The Dutch budget deficit will widen to 3.3 percent of gross domestic product this year from an earlier forecast of 2.6 percent as rising unemployment and lower consumer spending reduces government income.
“The 2013 budget is characterized by setbacks,” the Ministry of Finance in The Hague said in a letter to parliament today. The forecast is in line with the most recent estimate by the Central Planning Bureau, or CPB.
The Netherlands, which has been in breach of European Union deficit rules since 2009, is trying to get its deficit below 3 percent of GDP again with a four-year, 16 billion-euro ($21 billion) austerity package agreed on by the coalition government in October. The Cabinet led by Prime Minister Mark Rutte will decide later this year on additional measures of 4.3 billion euros needed to meet the target next year.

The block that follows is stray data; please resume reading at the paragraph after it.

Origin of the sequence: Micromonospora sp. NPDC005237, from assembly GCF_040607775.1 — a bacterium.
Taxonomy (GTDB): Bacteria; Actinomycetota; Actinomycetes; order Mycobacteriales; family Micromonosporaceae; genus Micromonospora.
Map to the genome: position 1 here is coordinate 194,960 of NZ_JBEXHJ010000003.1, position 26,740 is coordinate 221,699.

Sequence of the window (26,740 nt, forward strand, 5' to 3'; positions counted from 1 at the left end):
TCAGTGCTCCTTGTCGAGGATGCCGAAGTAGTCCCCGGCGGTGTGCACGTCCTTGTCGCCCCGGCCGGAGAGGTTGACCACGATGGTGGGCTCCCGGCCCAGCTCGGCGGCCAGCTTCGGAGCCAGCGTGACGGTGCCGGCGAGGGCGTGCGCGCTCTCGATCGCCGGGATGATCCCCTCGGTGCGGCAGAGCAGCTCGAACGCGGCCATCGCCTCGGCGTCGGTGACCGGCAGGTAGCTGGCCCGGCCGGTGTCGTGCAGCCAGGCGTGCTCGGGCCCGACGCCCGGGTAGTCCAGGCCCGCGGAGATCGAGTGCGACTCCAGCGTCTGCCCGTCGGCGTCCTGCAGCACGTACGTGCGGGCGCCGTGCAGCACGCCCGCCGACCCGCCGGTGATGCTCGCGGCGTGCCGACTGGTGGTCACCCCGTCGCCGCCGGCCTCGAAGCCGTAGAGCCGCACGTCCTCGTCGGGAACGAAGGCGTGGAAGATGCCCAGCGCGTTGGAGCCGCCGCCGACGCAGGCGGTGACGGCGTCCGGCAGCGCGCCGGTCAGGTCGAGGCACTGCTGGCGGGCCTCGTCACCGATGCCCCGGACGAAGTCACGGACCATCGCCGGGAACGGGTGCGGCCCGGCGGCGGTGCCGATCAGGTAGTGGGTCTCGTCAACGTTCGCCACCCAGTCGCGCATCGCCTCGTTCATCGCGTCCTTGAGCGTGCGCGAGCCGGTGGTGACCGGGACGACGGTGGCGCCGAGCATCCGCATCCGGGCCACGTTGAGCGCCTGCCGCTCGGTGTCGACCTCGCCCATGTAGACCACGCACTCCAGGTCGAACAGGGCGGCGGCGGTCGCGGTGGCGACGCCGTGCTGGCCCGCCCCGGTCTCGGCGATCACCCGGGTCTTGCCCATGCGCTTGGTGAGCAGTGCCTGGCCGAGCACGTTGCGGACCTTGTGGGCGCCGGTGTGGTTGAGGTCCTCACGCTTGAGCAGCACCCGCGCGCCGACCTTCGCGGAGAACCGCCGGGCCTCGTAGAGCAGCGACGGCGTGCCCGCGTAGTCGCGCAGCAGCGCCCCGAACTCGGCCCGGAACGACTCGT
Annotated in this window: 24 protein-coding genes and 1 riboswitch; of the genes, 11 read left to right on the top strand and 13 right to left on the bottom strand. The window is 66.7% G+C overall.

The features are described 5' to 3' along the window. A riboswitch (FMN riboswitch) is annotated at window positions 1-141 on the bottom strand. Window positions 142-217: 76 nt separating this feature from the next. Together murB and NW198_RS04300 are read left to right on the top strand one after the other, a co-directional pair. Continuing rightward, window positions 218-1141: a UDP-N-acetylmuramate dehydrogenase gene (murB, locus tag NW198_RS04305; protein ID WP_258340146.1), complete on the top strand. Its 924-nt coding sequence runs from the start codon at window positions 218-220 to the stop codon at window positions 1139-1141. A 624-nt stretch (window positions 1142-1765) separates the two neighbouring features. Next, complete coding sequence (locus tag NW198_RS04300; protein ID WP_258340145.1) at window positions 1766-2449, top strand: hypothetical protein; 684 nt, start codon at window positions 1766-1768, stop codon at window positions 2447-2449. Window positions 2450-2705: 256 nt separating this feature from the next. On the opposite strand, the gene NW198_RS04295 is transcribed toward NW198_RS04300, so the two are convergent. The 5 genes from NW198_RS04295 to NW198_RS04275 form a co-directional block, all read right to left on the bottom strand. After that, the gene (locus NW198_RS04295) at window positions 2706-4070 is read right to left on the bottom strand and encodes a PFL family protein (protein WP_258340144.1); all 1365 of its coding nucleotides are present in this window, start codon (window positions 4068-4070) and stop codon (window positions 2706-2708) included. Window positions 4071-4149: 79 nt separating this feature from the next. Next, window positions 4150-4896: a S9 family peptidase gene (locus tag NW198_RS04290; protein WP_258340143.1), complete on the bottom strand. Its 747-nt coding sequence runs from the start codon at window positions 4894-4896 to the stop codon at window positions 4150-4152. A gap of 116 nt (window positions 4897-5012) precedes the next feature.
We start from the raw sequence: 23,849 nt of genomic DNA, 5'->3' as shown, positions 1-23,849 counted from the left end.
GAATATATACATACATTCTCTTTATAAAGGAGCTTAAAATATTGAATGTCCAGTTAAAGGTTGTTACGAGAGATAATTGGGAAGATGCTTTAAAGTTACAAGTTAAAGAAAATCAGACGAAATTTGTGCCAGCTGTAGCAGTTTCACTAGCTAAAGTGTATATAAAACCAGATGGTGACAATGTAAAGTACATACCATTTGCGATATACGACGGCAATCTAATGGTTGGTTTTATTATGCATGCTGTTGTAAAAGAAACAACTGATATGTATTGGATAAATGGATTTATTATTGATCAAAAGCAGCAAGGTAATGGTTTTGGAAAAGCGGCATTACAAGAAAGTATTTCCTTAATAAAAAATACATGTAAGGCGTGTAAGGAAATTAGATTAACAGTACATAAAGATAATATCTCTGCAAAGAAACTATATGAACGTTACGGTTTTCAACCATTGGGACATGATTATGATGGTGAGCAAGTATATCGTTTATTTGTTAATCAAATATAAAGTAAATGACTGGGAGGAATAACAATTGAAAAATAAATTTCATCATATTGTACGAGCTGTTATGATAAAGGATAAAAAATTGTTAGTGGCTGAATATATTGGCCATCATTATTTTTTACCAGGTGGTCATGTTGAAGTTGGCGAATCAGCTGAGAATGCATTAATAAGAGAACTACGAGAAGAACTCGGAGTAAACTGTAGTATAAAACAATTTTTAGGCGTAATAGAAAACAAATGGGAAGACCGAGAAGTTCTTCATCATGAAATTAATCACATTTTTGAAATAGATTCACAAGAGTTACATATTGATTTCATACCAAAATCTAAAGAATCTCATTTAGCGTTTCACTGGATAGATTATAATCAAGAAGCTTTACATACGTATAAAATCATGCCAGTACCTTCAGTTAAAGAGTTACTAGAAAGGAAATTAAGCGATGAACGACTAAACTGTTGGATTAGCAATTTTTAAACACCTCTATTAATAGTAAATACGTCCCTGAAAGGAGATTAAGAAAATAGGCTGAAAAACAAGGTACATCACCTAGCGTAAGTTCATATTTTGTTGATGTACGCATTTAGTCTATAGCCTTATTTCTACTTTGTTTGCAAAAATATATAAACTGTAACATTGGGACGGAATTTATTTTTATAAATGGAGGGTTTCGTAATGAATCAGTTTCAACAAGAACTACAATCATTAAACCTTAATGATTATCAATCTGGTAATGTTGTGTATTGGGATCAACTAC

Rutte said yesterday at a joint news conference with German Chancellor Angela Merkel that he won’t ask for more time to meet the 2014 deficit target. Finance Minister Jeroen Dijsselbloem said on May 15 that the “the economy has reached bottom” and that he still expects a recovery in the second half of 2013. The European Commission is set to issue recommendations for the Netherlands on May 29.
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